Sweet European chestnuts
Update Christmas 2012: After roasting fresh chestnuts there’s a good chance not all of them will be usable. I’ve just roasted 10 and only 7 of those were good. My advice would be to roast more than is needed, just in case. And, if you’re having problems with the brown skin or pellicle it’s probably easiest to blanch them, allow to cool and then peel as mine were far easier to remove after doing so.
The following text is from last time: This is about as Christmas-sy as I get, I’m afraid. A large bag of fresh sweet chestnuts are bought, roasted and added to several recipes; including pan-fried Brussels sprouts. This year I’m going to try and develop a soup. And, I might even try a bread as there’s bound to be an Italian recipe online.
To make sure the chestnuts are ripe enough simply press your thumb on their flat side. There should be a slight give, and almost as if the nut is beginning to separate from their skin. The chestnuts I’ve bought recently are still quite firm so I’m only using those that do have a little give in them. They should ripen fairly quickly, certainly in time for Christmas day. Oh, and if you notice any holes on their surface (like they’ve been drilled into) then I would discard those – as otherwise there’s probably a little *beastie* inside.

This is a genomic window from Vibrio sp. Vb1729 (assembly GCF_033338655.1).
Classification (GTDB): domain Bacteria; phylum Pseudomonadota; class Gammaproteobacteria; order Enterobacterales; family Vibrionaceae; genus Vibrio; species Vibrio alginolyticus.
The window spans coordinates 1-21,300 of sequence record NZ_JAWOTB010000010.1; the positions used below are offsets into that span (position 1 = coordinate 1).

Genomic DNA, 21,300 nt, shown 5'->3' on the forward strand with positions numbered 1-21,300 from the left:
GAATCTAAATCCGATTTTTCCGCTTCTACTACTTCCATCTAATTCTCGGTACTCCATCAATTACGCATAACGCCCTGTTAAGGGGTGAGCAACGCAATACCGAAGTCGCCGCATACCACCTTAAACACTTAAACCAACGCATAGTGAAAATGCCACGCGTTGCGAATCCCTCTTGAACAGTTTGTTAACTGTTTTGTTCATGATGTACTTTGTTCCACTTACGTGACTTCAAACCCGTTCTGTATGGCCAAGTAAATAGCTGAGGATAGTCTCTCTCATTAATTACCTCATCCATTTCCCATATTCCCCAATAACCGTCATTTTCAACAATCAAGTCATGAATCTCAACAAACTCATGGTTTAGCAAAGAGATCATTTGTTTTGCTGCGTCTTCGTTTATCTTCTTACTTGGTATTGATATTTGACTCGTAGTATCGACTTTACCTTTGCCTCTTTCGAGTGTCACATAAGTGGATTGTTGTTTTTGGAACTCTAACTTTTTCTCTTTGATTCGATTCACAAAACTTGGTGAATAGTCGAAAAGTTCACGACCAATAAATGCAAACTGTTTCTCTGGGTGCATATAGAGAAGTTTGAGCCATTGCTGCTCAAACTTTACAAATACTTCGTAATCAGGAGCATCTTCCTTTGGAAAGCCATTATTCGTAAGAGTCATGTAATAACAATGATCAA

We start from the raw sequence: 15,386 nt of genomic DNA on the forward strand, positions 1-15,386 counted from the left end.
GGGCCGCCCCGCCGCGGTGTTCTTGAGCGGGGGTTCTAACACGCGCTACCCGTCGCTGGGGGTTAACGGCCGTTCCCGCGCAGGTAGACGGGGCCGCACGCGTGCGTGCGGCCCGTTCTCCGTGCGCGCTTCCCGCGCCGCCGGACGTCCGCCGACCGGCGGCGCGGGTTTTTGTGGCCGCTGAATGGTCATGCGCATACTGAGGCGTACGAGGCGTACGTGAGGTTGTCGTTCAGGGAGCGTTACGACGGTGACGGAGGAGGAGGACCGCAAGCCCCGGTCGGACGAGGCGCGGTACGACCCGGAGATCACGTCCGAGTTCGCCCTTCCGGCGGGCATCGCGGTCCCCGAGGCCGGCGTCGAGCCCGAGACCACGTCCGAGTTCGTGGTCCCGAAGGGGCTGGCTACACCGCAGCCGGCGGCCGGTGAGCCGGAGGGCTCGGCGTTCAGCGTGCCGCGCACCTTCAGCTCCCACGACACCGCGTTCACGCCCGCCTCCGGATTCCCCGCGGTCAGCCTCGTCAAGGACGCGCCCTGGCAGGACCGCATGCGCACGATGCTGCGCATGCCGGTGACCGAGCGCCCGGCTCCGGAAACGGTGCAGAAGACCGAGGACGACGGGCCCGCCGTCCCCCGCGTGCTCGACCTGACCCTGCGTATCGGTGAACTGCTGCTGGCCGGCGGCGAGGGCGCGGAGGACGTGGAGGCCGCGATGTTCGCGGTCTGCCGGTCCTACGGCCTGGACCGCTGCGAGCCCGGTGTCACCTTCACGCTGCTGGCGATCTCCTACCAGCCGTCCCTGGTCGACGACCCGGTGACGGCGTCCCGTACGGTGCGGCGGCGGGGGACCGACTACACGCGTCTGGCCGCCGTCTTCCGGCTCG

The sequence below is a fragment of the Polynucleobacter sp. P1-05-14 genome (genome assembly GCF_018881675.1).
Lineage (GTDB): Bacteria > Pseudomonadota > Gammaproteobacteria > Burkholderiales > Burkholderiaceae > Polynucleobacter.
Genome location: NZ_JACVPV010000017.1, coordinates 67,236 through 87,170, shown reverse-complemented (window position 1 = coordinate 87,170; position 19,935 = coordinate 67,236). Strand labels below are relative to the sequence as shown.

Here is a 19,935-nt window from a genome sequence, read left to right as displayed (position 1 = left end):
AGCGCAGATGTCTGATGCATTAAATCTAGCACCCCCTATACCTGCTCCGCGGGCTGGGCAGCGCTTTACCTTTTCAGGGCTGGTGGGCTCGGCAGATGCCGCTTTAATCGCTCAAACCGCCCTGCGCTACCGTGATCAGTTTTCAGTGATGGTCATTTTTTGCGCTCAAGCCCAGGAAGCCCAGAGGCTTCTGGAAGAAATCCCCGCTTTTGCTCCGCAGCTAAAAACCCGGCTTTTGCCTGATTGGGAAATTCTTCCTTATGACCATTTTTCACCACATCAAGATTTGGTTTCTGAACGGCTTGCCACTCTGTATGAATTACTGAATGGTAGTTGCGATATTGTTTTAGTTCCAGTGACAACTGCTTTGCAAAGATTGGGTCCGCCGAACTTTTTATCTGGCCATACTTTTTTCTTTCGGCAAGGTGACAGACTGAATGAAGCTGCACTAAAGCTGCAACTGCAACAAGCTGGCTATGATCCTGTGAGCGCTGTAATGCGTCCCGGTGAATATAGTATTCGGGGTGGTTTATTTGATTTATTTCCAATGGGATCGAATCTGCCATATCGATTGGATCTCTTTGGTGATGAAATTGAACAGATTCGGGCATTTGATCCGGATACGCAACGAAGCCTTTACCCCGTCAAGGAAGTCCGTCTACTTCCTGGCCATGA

The peeled chestnut lowest within the frame above looks, to me, just like a little albino hedgehog! Aww…
Ingredients & Instructions:
- 1 x 400g (14.11 oz) bag of fresh chestnuts (I’m using a French type called Marigoule), kept on their flat side, a large X cut into their round surface (to prevent them form exploding). When cutting the X make sure your little finger is facing outwards! Your little pinkie just might get the tip of your knife if the chestnut slips, as chestnuts aren’t the easiest to cut.
- Pre-heat oven to 200°C (400°F or Gas 6), place the chestnuts evenly, X cut facing upwards, on a suitable roasting tin and roast for about 15 minutes. As long as their skins are splaying open they should be cooked enough.
- When cool enough to handle peel off the outer skin and discard. Same with the rather fibrous membrane or pellicle attached to the nut, making sure that all of the brown pellicle is removed. If necessary, place them in a saucepan with enough cold water to cover. Bring to near boiling point and drain. When cool enough the brown skin or pellicle should be easier to remove.
Measurements within brackets above are approximate only.
All photographs within Feed the piglet:
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